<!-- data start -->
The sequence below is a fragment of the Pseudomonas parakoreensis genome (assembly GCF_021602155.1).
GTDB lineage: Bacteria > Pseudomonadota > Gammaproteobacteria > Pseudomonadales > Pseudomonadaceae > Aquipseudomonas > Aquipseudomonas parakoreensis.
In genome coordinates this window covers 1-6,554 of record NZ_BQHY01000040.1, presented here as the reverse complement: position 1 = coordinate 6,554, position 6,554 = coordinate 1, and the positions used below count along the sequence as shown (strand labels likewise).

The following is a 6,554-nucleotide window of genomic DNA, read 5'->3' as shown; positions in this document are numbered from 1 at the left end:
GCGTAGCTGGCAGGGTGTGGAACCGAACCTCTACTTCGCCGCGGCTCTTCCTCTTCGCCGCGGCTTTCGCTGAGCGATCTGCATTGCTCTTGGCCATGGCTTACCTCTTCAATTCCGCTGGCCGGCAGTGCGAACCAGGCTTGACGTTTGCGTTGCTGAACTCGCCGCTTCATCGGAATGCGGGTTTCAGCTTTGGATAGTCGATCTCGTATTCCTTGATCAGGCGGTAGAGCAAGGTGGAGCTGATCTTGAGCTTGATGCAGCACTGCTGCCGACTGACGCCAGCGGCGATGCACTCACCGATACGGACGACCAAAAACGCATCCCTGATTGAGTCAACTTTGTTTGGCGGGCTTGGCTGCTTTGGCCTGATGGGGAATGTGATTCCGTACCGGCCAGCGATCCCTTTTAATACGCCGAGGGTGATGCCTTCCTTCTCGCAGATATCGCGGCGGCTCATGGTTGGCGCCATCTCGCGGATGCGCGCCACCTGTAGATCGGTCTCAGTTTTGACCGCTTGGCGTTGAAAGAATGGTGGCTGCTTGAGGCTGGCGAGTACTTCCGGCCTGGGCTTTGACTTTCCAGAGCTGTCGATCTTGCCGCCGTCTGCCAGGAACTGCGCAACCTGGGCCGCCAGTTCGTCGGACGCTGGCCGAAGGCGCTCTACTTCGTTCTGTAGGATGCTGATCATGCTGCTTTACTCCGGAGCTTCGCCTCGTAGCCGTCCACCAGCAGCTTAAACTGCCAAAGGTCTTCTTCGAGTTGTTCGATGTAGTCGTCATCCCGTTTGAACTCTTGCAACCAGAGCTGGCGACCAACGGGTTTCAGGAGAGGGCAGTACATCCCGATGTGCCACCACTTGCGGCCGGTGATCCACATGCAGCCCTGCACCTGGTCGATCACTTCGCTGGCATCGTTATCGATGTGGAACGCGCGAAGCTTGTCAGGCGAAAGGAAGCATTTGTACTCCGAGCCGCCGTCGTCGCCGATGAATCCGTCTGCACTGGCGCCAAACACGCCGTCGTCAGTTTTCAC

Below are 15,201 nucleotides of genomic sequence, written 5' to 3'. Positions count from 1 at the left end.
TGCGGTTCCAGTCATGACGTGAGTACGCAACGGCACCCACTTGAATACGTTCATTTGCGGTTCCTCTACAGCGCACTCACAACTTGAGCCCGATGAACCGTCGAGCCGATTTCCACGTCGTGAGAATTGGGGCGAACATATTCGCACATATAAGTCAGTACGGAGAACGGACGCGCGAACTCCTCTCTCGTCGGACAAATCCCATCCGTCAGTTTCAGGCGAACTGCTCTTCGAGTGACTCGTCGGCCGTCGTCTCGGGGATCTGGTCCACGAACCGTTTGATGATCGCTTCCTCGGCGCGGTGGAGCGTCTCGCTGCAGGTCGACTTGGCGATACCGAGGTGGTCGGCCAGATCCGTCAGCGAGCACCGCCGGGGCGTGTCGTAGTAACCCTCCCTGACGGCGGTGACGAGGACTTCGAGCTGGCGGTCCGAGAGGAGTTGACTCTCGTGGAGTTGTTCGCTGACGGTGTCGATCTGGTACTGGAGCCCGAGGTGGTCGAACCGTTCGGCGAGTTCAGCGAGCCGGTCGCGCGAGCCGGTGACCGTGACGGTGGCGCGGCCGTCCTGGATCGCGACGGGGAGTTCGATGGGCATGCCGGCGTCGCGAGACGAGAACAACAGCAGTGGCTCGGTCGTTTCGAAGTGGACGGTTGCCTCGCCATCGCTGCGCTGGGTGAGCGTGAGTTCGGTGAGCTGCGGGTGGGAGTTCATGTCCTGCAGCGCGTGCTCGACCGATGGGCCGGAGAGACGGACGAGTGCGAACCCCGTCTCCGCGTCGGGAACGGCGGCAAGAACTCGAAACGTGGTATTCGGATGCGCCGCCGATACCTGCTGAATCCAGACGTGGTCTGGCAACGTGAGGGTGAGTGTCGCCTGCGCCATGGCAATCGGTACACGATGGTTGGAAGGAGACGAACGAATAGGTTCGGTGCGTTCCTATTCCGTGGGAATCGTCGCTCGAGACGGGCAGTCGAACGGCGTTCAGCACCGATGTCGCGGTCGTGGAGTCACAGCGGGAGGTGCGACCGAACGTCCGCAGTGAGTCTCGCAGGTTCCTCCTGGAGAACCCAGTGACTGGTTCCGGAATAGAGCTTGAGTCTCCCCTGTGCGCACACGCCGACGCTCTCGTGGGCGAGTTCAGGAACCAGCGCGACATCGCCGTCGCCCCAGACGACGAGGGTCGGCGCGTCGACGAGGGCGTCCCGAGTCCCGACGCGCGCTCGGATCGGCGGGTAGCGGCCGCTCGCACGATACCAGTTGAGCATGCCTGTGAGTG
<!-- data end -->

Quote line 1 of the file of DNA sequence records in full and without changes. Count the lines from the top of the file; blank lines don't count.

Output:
The sequence below is a fragment of the Pseudomonas parakoreensis genome (assembly GCF_021602155.1).